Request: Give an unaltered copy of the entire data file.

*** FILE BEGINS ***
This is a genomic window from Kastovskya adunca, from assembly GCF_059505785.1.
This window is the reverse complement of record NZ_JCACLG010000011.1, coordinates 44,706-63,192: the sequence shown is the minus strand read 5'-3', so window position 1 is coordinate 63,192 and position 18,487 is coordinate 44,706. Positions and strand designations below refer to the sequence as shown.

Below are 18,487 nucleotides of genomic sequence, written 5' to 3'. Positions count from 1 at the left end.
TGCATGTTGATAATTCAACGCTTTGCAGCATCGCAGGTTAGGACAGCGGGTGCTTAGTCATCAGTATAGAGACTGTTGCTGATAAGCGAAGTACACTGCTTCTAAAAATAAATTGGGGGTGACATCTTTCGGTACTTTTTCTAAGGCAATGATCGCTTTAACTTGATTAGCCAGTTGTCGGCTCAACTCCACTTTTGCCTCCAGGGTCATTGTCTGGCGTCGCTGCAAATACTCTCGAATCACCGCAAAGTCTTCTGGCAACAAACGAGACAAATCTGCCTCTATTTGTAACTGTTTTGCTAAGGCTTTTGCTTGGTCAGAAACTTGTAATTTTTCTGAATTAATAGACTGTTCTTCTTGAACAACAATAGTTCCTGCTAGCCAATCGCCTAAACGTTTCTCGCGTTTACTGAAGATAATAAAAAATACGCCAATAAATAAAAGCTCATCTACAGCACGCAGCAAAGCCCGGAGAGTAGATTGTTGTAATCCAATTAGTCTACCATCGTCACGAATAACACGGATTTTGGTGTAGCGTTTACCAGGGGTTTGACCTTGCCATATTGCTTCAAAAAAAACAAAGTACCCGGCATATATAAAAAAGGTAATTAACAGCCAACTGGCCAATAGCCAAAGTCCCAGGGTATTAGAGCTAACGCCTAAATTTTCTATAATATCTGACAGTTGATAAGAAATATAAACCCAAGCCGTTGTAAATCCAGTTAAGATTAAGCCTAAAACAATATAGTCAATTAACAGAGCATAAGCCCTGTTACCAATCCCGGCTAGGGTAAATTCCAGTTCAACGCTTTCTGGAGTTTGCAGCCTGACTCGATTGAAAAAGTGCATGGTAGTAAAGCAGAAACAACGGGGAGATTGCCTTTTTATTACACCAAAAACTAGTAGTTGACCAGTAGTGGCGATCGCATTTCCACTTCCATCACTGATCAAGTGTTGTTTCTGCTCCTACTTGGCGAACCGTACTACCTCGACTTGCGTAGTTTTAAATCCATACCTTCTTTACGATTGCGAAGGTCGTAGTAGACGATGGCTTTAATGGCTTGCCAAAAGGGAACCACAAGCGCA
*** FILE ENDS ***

This is a genomic window from Kastovskya adunca, from assembly GCF_059505785.1.
This window is the reverse complement of record NZ_JCACLG010000011.1, coordinates 44,706-63,192: the sequence shown is the minus strand read 5'-3', so window position 1 is coordinate 63,192 and position 18,487 is coordinate 44,706. Positions and strand designations below refer to the sequence as shown.

Below are 18,487 nucleotides of genomic sequence, written 5' to 3'. Positions count from 1 at the left end.
TGCATGTTGATAATTCAACGCTTTGCAGCATCGCAGGTTAGGACAGCGGGTGCTTAGTCATCAGTATAGAGACTGTTGCTGATAAGCGAAGTACACTGCTTCTAAAAATAAATTGGGGGTGACATCTTTCGGTACTTTTTCTAAGGCAATGATCGCTTTAACTTGATTAGCCAGTTGTCGGCTCAACTCCACTTTTGCCTCCAGGGTCATTGTCTGGCGTCGCTGCAAATACTCTCGAATCACCGCAAAGTCTTCTGGCAACAAACGAGACAAATCTGCCTCTATTTGTAACTGTTTTGCTAAGGCTTTTGCTTGGTCAGAAACTTGTAATTTTTCTGAATTAATAGACTGTTCTTCTTGAACAACAATAGTTCCTGCTAGCCAATCGCCTAAACGTTTCTCGCGTTTACTGAAGATAATAAAAAATACGCCAATAAATAAAAGCTCATCTACAGCACGCAGCAAAGCCCGGAGAGTAGATTGTTGTAATCCAATTAGTCTACCATCGTCACGAATAACACGGATTTTGGTGTAGCGTTTACCAGGGGTTTGACCTTGCCATATTGCTTCAAAAAAAACAAAGTACCCGGCATATATAAAAAAGGTAATTAACAGCCAACTGGCCAATAGCCAAAGTCCCAGGGTATTAGAGCTAACGCCTAAATTTTCTATAATATCTGACAGTTGATAAGAAATATAAACCCAAGCCGTTGTAAATCCAGTTAAGATTAAGCCTAAAACAATATAGTCAATTAACAGAGCATAAGCCCTGTTACCAATCCCGGCTAGGGTAAATTCCAGTTCAACGCTTTCTGGAGTTTGCAGCCTGACTCGATTGAAAAAGTGCATGGTAGTAAAGCAGAAACAACGGGGAGATTGCCTTTTTATTACACCAAAAACTAGTAGTTGACCAGTAGTGGCGATCGCATTTCCACTTCCATCACTGATCAAGTGTTGTTTCTGCTCCTACTTGGCGAACCGTACTACCTCGACTTGCGTAGTTTTAAATCCATACCTTCTTTACGATTGCGAAGGTCGTAGTAGACGATGGCTTTAATGGCTTGCCAAAAGGGAACCACAAGCGCA